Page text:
Misleading investors — the Royal Court of Jersey delivers an important judgment
In Jersey Financial Services Commission v Alternate Insurance Services Limited & Others  JRC048, the Royal Court of Jersey (commissioner R Southwell QC and jurats Le Brocq and Georgelin) delivered a very significant judgment concerning certain of the provisions in the Financial Services (Jersey) Law 1998. The 150-page judgment clarifies the law concerning making misleading statements to investors and confirms that court has very wide powers to compensate investors. The court also made observations that raise the possibility of further regulation for financial services businesses.
The Jersey Financial Services Commission (JFSC) brought civil proceedings under Article 26 of the 1998 law on behalf of 28 investors against Alternate Insurance Services Ltd and against its sole shareholder and a director. The investors were financially unsophisticated individuals with limited means. Some were particularly vulnerable, such as a widow with three young children or a man with a family who had become unable to work due to a degenerative spinal condition.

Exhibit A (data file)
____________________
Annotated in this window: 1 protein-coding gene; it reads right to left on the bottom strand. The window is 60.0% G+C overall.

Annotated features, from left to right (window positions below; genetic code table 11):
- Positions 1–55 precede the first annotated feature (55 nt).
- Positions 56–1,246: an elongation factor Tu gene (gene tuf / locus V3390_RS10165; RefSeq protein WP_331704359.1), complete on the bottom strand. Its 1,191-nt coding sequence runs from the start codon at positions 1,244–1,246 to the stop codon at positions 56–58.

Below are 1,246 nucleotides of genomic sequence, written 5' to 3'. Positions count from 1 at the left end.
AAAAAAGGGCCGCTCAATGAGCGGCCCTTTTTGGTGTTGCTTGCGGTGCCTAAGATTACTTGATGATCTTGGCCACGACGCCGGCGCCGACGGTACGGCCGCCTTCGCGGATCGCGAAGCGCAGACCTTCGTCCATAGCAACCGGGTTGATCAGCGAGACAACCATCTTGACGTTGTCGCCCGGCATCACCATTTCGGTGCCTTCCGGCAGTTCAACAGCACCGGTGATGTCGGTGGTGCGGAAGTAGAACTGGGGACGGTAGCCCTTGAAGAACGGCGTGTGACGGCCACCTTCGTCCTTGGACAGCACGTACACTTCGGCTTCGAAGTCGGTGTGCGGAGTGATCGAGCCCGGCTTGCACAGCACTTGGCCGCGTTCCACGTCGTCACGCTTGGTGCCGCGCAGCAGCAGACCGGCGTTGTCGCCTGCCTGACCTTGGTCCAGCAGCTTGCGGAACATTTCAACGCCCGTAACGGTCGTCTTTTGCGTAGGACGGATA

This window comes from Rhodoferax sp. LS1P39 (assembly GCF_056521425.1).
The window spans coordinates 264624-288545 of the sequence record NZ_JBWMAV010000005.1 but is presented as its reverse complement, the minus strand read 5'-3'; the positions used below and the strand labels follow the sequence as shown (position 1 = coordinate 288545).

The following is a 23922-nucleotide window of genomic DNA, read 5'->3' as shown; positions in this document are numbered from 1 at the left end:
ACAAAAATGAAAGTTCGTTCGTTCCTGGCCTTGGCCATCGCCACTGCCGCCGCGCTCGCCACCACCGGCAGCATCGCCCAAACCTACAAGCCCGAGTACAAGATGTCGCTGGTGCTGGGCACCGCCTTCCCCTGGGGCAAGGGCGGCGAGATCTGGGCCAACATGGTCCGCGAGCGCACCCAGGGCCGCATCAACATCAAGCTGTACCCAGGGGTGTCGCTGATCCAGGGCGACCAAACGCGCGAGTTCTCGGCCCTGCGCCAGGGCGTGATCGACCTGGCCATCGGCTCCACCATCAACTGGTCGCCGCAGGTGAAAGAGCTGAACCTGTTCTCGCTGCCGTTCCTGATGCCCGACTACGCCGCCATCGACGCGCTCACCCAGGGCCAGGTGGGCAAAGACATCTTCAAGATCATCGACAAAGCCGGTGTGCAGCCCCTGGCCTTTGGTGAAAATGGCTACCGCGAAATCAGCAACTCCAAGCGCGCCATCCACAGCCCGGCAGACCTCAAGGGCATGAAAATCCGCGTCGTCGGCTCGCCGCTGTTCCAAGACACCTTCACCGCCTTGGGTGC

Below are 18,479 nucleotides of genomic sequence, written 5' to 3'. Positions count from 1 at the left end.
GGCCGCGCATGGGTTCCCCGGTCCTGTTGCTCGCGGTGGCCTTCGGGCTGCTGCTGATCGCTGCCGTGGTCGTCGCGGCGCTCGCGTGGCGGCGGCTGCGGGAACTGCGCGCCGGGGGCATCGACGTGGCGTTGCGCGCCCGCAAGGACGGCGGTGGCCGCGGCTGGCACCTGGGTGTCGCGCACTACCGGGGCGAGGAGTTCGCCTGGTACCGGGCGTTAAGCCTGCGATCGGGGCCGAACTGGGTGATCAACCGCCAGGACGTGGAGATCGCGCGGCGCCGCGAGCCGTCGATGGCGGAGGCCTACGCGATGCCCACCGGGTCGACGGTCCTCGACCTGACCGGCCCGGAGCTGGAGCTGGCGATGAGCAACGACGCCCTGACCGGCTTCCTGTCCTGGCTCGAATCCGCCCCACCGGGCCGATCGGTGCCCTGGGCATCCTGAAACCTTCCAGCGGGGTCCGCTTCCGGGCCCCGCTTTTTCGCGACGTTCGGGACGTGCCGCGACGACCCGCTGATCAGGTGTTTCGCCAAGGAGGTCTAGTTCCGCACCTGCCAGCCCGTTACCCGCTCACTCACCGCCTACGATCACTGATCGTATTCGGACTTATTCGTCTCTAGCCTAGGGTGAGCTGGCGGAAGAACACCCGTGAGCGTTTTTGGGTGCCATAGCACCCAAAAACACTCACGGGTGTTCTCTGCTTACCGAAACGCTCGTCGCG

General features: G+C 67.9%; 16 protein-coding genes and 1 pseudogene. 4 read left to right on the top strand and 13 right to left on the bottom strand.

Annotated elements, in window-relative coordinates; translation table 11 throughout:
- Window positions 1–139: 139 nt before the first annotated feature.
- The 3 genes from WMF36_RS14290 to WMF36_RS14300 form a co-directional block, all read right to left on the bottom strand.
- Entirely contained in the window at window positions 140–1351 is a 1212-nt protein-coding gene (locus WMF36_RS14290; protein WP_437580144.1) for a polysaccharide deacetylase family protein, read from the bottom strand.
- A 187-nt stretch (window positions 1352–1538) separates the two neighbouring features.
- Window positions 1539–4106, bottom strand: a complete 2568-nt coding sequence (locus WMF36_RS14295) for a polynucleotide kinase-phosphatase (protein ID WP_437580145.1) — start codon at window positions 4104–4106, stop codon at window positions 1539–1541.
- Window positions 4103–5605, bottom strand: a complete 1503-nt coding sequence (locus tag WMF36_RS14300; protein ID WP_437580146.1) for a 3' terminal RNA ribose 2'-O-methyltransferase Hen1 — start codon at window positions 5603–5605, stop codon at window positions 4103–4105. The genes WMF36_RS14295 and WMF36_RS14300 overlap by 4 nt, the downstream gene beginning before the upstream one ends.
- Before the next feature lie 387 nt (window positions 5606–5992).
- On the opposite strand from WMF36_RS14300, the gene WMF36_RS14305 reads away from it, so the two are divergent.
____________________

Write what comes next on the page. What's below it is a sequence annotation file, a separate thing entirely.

Alternate was regulated by the JFSC and held a Class D licence, allowing it to advise on investments but not handle client assets. All the investors were advised by Alternate to buy a portfolio of traded endowment policies (TEPs) partly funded by their own savings and partly by a bank or building society loan. The transactions were known as traded endowment portfolio policies (TIPPs) and were arranged with third-party providers. The TIPPs involved ‘gearing’ — i.e. an increase of investment risk by borrowing money to purchase the investment. Generally, the investors did not understand the documents they were signing…
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Briefings from Mourant Ozannes
Guernsey was the first jurisdiction to introduce the concept of a protected cell company but the Companies Law has effectively modernised it.
Top tips for dealing with a JFSC on-site examination; guidance on investment business on-site examinations and an important decision of the Royal Court concerning the information a party subject to regulatory action should be provided with.